Generally speaking, all of these evidences above suggest a similar chemical variation for the formation of the ZD basalts. It started at alkali basaltic core with low MgO and high Ti/Al. Then it influenced by a less alkali magma with higher MgO and lower Ti/Al in Step 1, which lead to the compositional and alkalinity shifting. However, it turned back in steps 2 and 3, which explained the compositional similarity of the core and the Rim.4.3 Magma Chamber under the Sanshui Basin
On basis of the previous studies, plenty of basaltic samples with different ages were collected in a large area in the Sanshui Basin. In this study, the ZD and WJG basalts were collected in two places only 2 km away from each other. On basis of chronology research, they were both erupted in a similar period (57.1–59.7 Ma). In other words, they were highly probably erupted from a unique magma chamber at the similar eruption period, and that explain the similarity in their isotopic ratios (143Nd/144Nd and 87Sr/86Sr). However, these two kinds of basalts have different chemical compositions and mineral constitutions. Furthermore, the zoned Cpx and rimy Opx in the ZD basalt reveal that it experienced the mixing between magmas with different alkalinities, while this mixing process did not occur for the WJG basalt. How could these happen in one magma chamber at the similar time?
Chung et al. (1997) assumed a "double diffusive" magma chamber model, which explains the generation of the Sanshui bimodal volcanism. We believed that this model can also explain the ZD and WJG basalts' contemporary eruption, as well as the zoned Cpx and Opx with spongy-textured rim (Fig. 11).
Firstly, an interface formed in the magma chamber, which generated relatively independent differentiations in the upper and lower chambers, respectively. Two types of magma with different density accumulated in the upper and lower chambers, forming alkaline series and calc-alkaline series rocks (Chung et al., 1997). It is proposed that not only trachyte and rhyolite, but also a small amount of alkali basalt, crystallized in the upper chamber. On the other hand, a huge amount of tholeiitic magma crystallized in the lower chamber. This explains why most of basalts in the Sanshui Basin are tholeiitic, other than alkali.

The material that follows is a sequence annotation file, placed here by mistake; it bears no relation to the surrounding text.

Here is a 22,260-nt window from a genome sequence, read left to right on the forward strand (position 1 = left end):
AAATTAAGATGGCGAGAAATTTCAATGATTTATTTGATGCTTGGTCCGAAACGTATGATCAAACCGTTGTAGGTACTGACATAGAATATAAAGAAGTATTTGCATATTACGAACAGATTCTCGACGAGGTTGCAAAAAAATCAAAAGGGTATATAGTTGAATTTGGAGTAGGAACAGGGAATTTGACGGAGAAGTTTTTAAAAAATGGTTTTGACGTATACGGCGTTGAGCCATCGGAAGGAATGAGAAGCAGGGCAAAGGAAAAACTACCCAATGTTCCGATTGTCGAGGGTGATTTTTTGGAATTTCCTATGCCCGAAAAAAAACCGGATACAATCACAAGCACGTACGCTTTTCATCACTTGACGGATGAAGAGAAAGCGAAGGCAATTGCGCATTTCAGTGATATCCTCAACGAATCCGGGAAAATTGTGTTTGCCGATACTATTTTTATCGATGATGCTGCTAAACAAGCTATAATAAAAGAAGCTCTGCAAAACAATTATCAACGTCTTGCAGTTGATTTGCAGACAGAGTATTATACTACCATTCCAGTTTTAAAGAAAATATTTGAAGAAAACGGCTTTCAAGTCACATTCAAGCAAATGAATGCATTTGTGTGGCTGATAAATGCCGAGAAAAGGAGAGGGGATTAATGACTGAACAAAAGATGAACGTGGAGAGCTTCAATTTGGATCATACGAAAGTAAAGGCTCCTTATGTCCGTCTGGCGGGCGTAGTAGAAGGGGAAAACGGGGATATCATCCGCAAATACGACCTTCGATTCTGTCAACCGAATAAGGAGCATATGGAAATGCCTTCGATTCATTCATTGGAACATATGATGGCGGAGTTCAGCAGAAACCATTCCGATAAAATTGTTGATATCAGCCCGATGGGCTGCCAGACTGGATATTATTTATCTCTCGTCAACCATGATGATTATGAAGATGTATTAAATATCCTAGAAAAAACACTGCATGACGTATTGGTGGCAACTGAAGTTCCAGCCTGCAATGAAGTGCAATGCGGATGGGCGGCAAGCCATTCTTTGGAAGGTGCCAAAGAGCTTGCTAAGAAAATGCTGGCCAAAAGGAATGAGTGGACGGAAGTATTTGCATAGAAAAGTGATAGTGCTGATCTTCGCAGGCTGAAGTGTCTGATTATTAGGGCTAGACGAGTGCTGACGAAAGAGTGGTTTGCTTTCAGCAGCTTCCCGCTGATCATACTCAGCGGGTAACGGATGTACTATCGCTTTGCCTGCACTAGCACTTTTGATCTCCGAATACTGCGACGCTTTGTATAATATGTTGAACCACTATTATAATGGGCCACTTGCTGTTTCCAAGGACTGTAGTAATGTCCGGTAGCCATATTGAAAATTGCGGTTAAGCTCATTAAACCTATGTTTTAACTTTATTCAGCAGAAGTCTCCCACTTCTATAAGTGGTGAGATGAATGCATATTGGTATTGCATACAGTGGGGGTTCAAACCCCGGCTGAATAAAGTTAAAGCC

Following this, small amount of magma mixing occurred between the upper and lower chambers though the interface, which lead to compositional shifting and different mineral constitution in the ZD basalt. This mixing process was recorded by zoned Cpx, and some Opx xenoliths were also captured. These Opx formed the spongy textural rims due to reaction with surrounding alkali-basaltic melt. However, the WJG basalt is irrelevant to this mixing process, whose composition represents typical products in the upper chamber.
Generally speaking, although the ZD and WJG basalts were formed by similar source, and crystallized in the same magma chamber, they show different chemical composition and mineral constitution, which is mainly the consequence of different magmatism processes.5 CONCLUSIONS
(1) Although the Sanshui Basin's ZD and WJG basalts show systematic difference in their chemical compositions, the similarity of their isotopic ratios suggests that they were derived from a similar magma source.
(2) The ZD and WJG basalts have different mineral constitutions. Pyroxene phenocrysts in the WJG basalt are all calcium-rich type, while those in the ZD basalt can be divided into two types with different calcium concentrations.
(3) Opx with spongy textured rim and zoned Cpx are observed in the ZD basalt, which indicates mixing between magmas with different alkalinities.
(4) A magma chamber under the Sanshui Basin is proposed with alkaline and calc-alkaline magma accumulating in upper and lower chambers, and formed alkali-basalt and tholeiite, respectively. Furthermore, small amount of magma mixing occurred between these two magmas, which lead to the different chemical compositions and mineral constitutions of the ZD and WJG basalts.ACKNOWLEDGMENTS
We thank Prof. Qi Li, Drs. Shu-Ying Yang, Ye Jin, and Jun-Jie Hu for helping us to collect samples. We also appreciate many suggestions from anonymous reviewers. This study was financial supported by the National Natural Science Foundation of China (Nos. 41276047, 41030853, 41572207, 41440041) and the Special and Frontier Foundation for the Twelve Five Plan of the China Ocean Mineral Resources Research and Development Association (No. DY125-22-QY-21). The final publication is available at Springer via https://doi.org/10.1007/s12583-019-1208-y.
Electronic Supplementary Material: Supplementary material (Table S1) is available in the online version of this article at https://doi.org/10.1007/s12583-019-1208-y.